Consumer perception, attitude and patronage towards purchase of imported versus locally-produced apparel in Nairobi County, Kenya
Nyarunda, Aytso Caroline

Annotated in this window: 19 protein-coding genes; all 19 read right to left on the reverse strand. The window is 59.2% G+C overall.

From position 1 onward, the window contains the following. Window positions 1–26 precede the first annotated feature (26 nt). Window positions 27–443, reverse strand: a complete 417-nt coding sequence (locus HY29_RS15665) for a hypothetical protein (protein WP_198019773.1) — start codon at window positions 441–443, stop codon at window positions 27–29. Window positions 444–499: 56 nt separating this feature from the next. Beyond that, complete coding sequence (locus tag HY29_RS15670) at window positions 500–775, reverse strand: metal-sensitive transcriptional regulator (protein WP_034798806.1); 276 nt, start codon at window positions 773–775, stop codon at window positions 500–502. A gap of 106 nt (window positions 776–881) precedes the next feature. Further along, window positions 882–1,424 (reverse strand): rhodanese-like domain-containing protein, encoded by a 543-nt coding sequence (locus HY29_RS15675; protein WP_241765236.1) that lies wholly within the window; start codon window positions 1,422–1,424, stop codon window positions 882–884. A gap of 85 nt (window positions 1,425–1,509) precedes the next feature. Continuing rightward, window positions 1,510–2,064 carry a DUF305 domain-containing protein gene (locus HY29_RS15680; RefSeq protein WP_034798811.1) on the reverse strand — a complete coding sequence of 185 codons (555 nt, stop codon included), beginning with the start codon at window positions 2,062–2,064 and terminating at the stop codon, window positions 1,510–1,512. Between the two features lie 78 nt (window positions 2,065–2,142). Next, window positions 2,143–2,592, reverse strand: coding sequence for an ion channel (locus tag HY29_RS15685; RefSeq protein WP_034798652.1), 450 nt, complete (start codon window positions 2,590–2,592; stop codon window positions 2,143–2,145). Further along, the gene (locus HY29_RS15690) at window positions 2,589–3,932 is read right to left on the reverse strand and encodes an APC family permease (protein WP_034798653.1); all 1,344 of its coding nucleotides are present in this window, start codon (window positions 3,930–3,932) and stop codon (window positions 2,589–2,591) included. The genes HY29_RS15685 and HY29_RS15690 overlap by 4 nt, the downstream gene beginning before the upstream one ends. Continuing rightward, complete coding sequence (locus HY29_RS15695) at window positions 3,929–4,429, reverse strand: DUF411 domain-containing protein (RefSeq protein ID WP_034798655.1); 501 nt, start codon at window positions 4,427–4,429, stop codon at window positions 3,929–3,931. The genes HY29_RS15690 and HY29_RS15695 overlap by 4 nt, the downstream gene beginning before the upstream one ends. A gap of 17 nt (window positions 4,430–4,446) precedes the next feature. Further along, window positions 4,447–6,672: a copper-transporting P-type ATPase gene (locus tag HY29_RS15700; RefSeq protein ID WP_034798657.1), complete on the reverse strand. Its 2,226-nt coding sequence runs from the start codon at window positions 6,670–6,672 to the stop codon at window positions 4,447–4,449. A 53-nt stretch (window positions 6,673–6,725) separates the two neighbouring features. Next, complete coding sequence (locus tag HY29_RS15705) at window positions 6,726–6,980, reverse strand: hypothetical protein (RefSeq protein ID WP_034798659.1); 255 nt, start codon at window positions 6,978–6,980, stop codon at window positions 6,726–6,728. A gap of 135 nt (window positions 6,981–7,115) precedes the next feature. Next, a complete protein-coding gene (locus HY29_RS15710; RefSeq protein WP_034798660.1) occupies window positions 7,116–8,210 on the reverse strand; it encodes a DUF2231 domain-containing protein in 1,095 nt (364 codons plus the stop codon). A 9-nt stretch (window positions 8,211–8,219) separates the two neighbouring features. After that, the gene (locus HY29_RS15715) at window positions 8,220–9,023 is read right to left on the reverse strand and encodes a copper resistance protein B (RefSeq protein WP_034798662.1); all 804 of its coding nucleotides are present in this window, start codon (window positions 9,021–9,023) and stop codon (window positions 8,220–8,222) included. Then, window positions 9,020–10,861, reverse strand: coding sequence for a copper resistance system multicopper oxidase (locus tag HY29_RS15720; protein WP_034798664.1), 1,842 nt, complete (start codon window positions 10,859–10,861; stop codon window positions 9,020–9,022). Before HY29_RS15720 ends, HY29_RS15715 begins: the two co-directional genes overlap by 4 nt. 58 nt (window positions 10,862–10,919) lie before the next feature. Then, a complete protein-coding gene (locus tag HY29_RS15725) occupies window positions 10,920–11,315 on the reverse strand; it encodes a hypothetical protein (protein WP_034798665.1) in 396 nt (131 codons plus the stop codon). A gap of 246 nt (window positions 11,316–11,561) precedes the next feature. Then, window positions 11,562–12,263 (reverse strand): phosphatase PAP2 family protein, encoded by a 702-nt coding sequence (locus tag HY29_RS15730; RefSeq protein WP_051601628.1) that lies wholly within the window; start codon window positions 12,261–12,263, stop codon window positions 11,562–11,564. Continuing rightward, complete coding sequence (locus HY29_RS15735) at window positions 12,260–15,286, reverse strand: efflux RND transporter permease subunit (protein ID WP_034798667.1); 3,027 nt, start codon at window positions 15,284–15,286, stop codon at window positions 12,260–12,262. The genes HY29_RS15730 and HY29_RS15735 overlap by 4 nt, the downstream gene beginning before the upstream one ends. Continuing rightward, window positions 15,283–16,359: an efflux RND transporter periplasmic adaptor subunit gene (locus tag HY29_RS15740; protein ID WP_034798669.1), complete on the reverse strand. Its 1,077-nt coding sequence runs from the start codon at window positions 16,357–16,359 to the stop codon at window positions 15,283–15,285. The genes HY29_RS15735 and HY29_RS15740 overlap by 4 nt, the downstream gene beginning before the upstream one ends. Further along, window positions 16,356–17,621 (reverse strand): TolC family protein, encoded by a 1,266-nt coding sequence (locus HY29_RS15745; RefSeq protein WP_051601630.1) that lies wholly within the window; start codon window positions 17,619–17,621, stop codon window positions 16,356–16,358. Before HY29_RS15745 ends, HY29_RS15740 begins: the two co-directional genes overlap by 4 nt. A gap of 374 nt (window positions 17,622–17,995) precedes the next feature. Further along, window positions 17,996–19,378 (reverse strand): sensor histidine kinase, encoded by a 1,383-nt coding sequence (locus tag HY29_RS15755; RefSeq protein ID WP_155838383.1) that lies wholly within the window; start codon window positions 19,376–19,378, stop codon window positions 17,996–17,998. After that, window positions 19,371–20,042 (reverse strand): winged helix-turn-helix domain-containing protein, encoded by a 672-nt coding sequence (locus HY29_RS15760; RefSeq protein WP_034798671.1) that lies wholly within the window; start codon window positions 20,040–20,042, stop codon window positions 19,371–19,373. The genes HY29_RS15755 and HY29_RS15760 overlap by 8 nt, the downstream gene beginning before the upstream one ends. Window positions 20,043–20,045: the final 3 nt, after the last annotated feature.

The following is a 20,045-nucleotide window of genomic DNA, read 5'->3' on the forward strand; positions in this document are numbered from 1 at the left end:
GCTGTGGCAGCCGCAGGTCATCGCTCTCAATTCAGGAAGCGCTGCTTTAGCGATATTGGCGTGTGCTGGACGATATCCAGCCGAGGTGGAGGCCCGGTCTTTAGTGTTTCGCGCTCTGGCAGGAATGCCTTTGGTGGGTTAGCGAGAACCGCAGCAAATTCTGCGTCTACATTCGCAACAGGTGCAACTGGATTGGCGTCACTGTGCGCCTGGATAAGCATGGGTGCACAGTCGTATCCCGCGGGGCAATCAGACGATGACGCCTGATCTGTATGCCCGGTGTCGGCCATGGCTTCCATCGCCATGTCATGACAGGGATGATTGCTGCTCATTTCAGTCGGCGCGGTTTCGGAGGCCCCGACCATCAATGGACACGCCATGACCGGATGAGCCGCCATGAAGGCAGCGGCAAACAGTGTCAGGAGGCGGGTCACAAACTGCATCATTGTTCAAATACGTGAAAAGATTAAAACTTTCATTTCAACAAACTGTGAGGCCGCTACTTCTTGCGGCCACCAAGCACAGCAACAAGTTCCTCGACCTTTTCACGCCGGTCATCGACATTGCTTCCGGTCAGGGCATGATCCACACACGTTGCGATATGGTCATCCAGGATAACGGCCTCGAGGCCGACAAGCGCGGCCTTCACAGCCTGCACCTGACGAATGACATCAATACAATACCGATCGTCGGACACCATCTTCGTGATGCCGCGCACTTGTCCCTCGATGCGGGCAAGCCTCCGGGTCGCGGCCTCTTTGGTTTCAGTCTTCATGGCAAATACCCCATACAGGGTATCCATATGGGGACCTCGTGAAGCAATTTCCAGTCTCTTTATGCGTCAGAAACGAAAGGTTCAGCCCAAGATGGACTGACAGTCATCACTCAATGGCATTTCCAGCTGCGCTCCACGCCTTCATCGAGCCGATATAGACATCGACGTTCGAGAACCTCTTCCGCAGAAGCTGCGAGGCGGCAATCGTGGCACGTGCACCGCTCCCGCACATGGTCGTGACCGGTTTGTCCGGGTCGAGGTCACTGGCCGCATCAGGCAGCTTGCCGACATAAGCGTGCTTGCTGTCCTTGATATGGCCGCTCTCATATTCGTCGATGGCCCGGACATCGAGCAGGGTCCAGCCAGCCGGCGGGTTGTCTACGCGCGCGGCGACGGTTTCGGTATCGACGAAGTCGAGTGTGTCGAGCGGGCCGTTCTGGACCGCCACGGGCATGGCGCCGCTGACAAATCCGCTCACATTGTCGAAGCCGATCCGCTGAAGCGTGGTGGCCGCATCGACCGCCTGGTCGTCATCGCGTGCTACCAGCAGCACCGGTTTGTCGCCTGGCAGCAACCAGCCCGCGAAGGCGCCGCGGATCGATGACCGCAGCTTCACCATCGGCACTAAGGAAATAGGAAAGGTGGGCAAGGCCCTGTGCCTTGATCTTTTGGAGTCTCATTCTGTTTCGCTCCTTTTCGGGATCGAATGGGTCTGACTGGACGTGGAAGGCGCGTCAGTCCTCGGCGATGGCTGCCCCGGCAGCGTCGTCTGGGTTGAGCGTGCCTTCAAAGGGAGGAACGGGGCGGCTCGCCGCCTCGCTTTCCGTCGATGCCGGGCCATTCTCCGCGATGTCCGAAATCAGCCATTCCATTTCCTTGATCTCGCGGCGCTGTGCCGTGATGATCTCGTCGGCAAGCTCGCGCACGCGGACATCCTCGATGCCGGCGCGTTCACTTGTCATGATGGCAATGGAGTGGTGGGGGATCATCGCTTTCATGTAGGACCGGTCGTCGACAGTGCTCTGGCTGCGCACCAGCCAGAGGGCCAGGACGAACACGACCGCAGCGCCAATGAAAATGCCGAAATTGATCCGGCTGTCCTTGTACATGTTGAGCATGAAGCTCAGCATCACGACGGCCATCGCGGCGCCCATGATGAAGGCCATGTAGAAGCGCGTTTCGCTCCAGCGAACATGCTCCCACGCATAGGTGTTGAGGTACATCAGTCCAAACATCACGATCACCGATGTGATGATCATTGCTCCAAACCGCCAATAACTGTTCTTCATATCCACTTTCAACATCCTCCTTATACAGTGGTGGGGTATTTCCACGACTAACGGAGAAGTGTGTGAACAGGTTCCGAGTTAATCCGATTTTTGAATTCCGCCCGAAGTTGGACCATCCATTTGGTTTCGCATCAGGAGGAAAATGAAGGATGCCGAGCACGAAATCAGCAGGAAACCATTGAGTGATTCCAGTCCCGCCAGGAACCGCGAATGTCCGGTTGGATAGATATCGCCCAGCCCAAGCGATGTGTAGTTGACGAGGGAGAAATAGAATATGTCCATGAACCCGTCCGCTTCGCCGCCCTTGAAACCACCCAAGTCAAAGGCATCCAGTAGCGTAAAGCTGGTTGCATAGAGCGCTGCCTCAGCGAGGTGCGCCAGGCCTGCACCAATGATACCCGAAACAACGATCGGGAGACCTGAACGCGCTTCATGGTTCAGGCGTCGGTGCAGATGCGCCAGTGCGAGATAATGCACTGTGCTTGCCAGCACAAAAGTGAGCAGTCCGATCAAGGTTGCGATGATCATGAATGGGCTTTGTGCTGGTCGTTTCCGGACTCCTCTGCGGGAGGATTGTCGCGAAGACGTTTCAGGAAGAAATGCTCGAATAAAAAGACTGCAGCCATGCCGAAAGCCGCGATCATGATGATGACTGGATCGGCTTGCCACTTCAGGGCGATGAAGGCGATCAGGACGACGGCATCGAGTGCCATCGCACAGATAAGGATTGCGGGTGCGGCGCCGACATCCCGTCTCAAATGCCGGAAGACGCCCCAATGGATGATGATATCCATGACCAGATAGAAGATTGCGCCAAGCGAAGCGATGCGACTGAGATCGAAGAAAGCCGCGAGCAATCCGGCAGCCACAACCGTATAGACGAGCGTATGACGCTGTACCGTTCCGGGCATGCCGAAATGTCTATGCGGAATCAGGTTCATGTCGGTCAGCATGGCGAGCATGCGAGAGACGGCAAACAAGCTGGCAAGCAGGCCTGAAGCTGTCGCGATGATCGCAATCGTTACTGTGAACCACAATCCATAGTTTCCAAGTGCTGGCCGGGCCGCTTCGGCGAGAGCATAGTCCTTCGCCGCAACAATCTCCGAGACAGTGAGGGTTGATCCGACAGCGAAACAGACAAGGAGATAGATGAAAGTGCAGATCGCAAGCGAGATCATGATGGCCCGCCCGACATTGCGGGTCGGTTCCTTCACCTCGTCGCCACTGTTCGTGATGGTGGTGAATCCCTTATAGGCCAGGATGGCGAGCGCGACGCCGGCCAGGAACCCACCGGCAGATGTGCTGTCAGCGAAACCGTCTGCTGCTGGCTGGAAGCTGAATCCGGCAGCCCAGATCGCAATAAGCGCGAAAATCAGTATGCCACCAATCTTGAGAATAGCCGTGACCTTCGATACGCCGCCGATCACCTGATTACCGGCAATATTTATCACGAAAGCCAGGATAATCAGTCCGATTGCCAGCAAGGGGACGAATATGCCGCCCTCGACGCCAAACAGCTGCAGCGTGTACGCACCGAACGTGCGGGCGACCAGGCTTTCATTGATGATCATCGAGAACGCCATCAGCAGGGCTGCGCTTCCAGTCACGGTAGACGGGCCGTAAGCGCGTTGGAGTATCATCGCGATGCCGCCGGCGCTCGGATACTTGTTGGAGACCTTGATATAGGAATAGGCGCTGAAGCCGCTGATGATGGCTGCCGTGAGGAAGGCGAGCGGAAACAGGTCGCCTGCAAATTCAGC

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The purpose of this study was to analyze consumer perceptions, attitude and patronage towards purchasing locally-produced versus imported apparel among public servants in Kenya. The objectives of the Study were: to establish the attributes that professionals consider in selecting apparel; to determine the perception of public servants towards locally-produced and imported apparel; to establish the factors that influence the perception, preference and attitude of public servants towards locally-produced and imported apparel; and to establish the level of patronage of public servants in Nairobi on purchase of apparel products. The study adopted a survey design which was conducted within Nairobi County. A questionnaire was used to collect the primary data. The study targeted employees of the Central Government aged 25 years and above. The sampling procedure that was utilized was proportionate stratified multi-stage random sampling. From a population of 2000 employees, a sample size of 322 respondents was selected. The collected data was analyzed using statistical package for social science 17.0. Based on the findings of the study, it is clear that there is no variation in the attributes that consumers in Kenya consider when selecting apparel. The study findings also concluded that there is no significant difference in the perception of consumers in Kenya towards locally-produced and imported apparel. According to the findings both locally produced apparel and imported clothing are perceived in more or less the same standards. The findings showed that consumer attitudes toward locally-produced versus foreign apparel differed significantly. Consumers had an overall more positive attitude towards foreign apparel over Kenyan made apparel with regard to durability, quality, attractiveness, fashionableness, brand name, and choice of styles. However, no significant difference was found in consumer attitudes among various demographics, namely gender, age, income level and purchase frequency. Kenyan consumers preferred apparel originating in Eastern countries more than Western countries. Their three most preferred country of origin of apparel were Japan, America and China/Kenya, respectively. Interestingly, relative to other apparel attributes, a product’s country of origin was generally of low importance in consumer decision-making. For consumer ethnocentrism, the results indicated that there was a positive correlation between consumer ethnocentrism and attitude towards locally-produced apparel, but there was no negative correlation between consumer ethnocentrism and attitude towards foreign apparel. Furthermore, demographic variables did not show effects on consumer ethnocentrism. From the study, the following recommendations were made: quality and durability of apparel should be improved to satisfy local demand and preferences, there is need for product differentiation, promotion of the native image and manufacturers should embark on an elaborate strength, weakness, opportunities and threats (SWOT) analysis programme to enable them to deal with competition from imports.